Michael Busch

Last summer, El Salvador’s Supreme Court issued a ruling that dismissed challenges to a terrorism law that had been on the books for nearly a decade. The decision offered plenty of reason for alarm. Not only did the court reject claims that the law was unconstitutional, it radically broadened the scope of what constitutes “terror” in El Salvador, branded the country’s gangs “terrorists,” and threatened that anyone associated with the gangs—however loosely—might well be painted with the same brush under the law.

As I wrote at the time, 

While the president attempted to balance sticks with carrots, the court rendered entire swathes of Salvadoran society potential enemies of the state. To their credit, the ruling magistrates attempted to define what constitutes unlawful support of the gangs. These are broad descriptions, though, and leave lower courts with responsibility for determining “terrorism” in specific instances, which could invite abuse and politically motivated targeting of individuals or organizations.

These worries were realized earlier this week. On Tuesday, La Página reported that the chief of police investigations, Joaquín Hernández, had sent a letter late in December to the offices of El Salvador’s attorney general, demanding that El Diario de Hoy be investigated for “defense of crime” under the terrorism law. 

Insight Crime has the rundown, in English:

Hernández's accusations arise in response to a series of articles El Diario de Hoy published in December 2015 on El Salvador's street gangs. One of the articles, titled "Gangs Control San Salvador," portrays El Salvador's capital-city as a gang-controlled battleground, and includes both a video and map detailing gang territory in the city. (See below) In another, "A Clique Controls the San Jacinto Neighborhood," El Diario writes, "The police do not escape gang control. In fact, they may be the most controlled."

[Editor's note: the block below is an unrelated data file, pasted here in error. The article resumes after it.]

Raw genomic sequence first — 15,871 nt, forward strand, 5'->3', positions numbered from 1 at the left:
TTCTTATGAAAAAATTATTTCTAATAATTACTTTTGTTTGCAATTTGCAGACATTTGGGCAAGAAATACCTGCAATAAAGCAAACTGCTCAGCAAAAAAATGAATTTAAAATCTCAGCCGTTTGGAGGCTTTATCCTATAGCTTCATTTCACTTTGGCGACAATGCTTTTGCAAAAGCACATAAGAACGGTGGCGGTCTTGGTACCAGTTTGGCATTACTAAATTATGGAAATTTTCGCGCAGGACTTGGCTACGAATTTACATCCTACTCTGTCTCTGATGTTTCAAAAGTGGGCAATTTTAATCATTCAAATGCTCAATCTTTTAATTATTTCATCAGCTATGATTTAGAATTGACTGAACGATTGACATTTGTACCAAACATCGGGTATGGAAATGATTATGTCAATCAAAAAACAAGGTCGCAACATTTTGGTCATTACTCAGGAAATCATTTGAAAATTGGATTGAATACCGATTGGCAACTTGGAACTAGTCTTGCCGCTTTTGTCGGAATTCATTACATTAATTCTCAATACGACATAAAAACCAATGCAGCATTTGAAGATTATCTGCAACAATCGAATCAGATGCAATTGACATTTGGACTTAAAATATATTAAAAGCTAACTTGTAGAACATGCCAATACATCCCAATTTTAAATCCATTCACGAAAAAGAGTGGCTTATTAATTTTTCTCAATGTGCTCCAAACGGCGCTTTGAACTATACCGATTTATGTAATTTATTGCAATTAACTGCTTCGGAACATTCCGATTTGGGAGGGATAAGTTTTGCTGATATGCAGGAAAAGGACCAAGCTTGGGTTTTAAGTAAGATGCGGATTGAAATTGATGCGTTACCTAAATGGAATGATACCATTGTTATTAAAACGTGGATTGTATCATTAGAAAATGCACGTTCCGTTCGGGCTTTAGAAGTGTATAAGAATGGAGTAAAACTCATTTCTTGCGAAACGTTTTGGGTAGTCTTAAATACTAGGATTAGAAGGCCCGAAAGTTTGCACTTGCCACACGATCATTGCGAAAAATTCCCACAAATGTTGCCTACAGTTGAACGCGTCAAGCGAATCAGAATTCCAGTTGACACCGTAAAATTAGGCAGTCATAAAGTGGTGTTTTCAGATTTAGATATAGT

In his letter to the FGR, Hernández calls the El Diario articles inaccurate, saying they give the impression "the capital is totally controlled by these criminal groups," and do not recognize the work of the FGR and police towards "preventing and repressing crime." This, Hernández argues, "magnifies" the gangs' presence in these areas, provoking "fear and terror" among the population, "which already lives terrorized by crime."

As La Página reports, Hernández “said he expects the FGR to open proceedings against the newspaper, as covered by the ruling of the Constitutional Court which declared these groups ‘terrorist groups.'”

It’s doubtful that blustery accusations of this kind will persuade the attorney general to take action. Yet the letter stands as precisely the sort of intimidation tactic that the court’s ruling last August enables. That it is directed at a prominent newspaper should be especially concerning, given some other recent episodes of media harassment allegedly by security forces, not to mention the constant threat that Salvadoran journalists operate under in reporting on the country’s violent gangs crisis. If the attorney general does open a case against El Diario de Hoy, the move will pivot El Salvador back to a period in which flagrant violations of civil liberties were acceptable under the banner of national security.   

Michael Busch is Senior Editor at Warscapes magazine. Follow him on Twitter at @michaelkbusch.